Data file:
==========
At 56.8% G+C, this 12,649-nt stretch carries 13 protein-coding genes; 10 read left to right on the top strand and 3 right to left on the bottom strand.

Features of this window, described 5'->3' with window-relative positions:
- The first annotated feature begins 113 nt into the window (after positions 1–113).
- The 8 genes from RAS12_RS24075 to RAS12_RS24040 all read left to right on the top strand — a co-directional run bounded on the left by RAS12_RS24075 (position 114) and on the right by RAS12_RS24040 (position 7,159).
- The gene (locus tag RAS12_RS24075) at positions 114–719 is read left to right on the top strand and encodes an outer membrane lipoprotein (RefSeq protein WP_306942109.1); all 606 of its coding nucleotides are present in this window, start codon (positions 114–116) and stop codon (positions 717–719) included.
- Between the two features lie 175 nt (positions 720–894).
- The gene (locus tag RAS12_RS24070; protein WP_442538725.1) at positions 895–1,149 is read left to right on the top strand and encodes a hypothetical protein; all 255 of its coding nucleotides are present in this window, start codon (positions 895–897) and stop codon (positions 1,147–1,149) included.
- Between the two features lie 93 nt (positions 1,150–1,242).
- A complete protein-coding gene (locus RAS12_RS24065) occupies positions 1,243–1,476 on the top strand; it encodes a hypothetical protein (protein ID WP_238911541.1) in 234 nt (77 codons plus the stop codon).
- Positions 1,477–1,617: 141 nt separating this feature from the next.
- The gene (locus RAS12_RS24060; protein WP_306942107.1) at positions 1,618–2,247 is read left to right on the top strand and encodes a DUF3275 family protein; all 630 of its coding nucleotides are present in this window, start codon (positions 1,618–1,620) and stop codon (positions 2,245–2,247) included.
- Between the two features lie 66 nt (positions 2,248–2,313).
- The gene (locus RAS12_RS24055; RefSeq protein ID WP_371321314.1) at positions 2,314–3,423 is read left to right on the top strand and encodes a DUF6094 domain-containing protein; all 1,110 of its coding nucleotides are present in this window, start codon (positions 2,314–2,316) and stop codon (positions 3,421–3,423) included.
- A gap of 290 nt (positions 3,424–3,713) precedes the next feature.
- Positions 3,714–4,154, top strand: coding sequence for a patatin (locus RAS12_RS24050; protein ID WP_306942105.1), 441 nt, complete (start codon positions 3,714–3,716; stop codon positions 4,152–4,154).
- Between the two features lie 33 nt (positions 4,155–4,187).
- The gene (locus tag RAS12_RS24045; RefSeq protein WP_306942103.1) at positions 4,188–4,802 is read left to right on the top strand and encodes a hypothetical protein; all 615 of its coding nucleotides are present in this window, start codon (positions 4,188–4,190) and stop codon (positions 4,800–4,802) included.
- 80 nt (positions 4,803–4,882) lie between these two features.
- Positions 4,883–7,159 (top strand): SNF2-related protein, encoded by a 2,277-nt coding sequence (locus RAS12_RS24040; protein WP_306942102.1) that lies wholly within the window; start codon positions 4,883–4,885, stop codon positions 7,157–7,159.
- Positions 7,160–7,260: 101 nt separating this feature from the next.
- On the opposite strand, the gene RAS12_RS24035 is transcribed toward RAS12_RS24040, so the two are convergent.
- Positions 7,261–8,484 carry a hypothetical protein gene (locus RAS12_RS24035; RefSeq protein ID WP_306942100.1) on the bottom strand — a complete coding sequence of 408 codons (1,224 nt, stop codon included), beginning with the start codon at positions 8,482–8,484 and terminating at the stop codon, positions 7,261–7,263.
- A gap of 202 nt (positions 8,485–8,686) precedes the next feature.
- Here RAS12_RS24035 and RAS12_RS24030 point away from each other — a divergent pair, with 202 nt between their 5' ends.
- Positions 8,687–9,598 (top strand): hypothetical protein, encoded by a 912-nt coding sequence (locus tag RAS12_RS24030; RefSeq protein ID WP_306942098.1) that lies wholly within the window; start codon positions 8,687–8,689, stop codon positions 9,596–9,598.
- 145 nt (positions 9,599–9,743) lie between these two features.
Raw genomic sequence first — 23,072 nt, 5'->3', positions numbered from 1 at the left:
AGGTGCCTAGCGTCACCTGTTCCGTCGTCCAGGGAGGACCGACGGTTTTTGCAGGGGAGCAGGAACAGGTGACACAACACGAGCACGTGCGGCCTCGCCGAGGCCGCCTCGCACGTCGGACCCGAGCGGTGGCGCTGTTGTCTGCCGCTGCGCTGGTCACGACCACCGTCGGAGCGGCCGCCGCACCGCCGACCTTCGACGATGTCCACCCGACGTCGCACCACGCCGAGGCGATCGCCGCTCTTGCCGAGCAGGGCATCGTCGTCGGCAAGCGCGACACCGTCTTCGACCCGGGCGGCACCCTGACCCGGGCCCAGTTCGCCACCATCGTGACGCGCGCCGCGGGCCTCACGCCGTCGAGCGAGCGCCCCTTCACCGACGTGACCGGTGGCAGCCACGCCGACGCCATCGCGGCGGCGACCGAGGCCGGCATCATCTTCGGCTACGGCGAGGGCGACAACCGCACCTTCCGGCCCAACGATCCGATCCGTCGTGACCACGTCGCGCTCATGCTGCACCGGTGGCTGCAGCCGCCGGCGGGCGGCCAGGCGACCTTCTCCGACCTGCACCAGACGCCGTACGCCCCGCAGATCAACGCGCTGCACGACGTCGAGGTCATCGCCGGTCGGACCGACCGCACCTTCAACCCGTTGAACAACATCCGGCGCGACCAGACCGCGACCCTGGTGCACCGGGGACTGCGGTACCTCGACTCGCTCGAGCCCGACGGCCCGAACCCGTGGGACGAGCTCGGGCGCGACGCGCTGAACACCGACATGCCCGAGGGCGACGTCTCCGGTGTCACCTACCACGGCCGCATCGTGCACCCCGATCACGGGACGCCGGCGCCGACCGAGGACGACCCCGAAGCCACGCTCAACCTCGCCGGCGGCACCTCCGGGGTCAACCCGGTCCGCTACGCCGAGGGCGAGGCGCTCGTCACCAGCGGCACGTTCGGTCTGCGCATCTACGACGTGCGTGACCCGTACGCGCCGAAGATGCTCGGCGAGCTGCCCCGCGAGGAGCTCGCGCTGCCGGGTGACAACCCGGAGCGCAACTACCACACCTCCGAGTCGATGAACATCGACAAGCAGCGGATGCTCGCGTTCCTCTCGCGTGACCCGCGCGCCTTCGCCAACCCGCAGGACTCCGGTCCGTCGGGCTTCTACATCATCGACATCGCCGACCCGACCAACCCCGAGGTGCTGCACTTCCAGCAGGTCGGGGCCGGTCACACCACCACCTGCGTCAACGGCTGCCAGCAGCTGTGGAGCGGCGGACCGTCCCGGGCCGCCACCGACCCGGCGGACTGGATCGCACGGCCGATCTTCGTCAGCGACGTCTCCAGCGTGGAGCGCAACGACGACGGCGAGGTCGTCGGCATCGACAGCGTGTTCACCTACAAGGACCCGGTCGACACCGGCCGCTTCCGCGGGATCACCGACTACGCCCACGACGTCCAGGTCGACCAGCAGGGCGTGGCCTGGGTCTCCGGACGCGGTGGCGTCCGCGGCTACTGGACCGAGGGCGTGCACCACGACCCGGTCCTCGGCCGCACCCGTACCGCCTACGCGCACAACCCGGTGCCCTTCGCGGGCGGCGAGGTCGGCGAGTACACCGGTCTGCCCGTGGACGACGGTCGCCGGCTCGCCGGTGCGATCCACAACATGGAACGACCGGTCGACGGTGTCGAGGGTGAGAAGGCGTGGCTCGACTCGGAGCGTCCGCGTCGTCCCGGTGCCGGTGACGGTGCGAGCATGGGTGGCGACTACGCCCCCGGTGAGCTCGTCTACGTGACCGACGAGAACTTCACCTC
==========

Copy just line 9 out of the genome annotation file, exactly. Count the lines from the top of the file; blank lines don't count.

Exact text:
- A complete protein-coding gene (locus RAS12_RS24065) occupies positions 1,243–1,476 on the top strand; it encodes a hypothetical protein (protein ID WP_238911541.1) in 234 nt (77 codons plus the stop codon).